Where husbands hide money during divorce. [The Financial Lifeguard, via All-Star Money] — “Open communication about money is vitally important to a strong and healthy marriage. But what happens when divorce is looming and your husband is being evasive or defensive about money matters? Could he be hiding something from you?”

Lastly, here’s a nice three-minute video from Joshua Becker (from Becoming Minimalist). Here Becker argues that inheritance is more than you think — it’s not just financial.

And that’s it for Hump Day. I’ll see you again tomorrow…

The power of financial habits.

Today is Tuesday, money nerds, and you’re at Apex Money. As always, we’ve collected some interesting stories for you from the world of personal finance. Today’s stories are about building good financial habits. Let’s dive in.

Save like a pessimist. Invest like an optimist. [Collaborative Fund] — “Optimism and pessimism can coexist. If you look hard enough you’ll see them next to each other in virtually every successful company and successful career. They seem like opposites, but they work together to keep everything in balance.”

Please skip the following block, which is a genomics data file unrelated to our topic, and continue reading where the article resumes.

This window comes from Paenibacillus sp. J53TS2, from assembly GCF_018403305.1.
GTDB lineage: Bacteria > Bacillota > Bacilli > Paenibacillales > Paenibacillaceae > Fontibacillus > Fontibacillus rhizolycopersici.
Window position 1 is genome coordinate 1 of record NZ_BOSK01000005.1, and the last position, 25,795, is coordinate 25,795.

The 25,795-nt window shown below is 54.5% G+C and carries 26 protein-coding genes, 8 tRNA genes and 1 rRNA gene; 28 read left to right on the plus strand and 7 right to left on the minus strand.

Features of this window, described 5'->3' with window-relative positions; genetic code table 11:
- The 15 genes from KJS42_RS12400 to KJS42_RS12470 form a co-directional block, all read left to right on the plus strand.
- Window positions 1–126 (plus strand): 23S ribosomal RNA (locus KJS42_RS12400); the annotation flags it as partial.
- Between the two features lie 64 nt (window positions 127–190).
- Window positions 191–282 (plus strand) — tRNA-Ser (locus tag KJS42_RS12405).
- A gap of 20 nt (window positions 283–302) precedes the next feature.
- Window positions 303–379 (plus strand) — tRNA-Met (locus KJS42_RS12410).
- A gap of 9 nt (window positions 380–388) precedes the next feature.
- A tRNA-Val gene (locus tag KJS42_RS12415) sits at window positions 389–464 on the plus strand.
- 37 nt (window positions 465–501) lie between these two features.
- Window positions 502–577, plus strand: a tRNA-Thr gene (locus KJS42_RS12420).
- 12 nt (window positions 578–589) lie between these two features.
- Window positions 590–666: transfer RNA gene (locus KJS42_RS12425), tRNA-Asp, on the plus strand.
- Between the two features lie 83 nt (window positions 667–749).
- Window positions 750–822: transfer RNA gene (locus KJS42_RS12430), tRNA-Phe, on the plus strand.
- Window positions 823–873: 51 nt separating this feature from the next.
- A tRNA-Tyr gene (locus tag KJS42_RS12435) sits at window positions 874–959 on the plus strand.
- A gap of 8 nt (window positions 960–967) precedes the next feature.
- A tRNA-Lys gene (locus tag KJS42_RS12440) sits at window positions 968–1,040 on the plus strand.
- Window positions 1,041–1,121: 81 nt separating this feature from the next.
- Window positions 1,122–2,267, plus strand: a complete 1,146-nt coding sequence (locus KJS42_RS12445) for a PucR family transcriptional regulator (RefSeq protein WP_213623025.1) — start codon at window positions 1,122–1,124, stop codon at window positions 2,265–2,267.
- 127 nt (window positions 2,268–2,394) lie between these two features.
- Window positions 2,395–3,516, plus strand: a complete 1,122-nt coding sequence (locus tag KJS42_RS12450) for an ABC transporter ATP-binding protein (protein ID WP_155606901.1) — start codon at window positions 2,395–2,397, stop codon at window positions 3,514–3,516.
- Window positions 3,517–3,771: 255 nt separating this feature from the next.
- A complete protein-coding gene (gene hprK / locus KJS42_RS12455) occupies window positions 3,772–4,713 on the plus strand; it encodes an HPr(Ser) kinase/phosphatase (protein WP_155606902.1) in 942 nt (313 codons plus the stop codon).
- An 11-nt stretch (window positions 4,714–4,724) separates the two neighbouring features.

The power of financial habits. [Morningstar] — “When it comes to building a habit, the more complex the desired behavior is, the harder it can be. For our finances, using a simple but effective rule of thumb can be a solution. In our recent research, we began sifting through the many rules of thumb in the media to identify the rules that financially well-off people tend to use.”

In praise of long feedback loops. [Bookbear Express] — “Long feedback loops, by their very nature, cannot be pleasurable in the way short feedback loops are. Basically: the thrill will disappear. And that’s okay.” I needed to read this today. It’s important.

To finish up today, here’s a video from a Japanese calligrapher on YouTube. It’s simply 5-1/2 minutes of him drawing the English alphabet in print and in cursive. From that description, you’ll know whether that’ll bore you or if you’ll find it mesmerizing (as I did).

My cursive skills have decayed with time. I can’t even remember how to draw some letters. And if I’m rushing, my printing isn’t very good either. But if I put my mind to it, I can print quite well. It’s a legacy of having taken a couple of drafting classes in high school. Mr. Romero started by teaching us how to print properly, and I’ve always been grateful for that.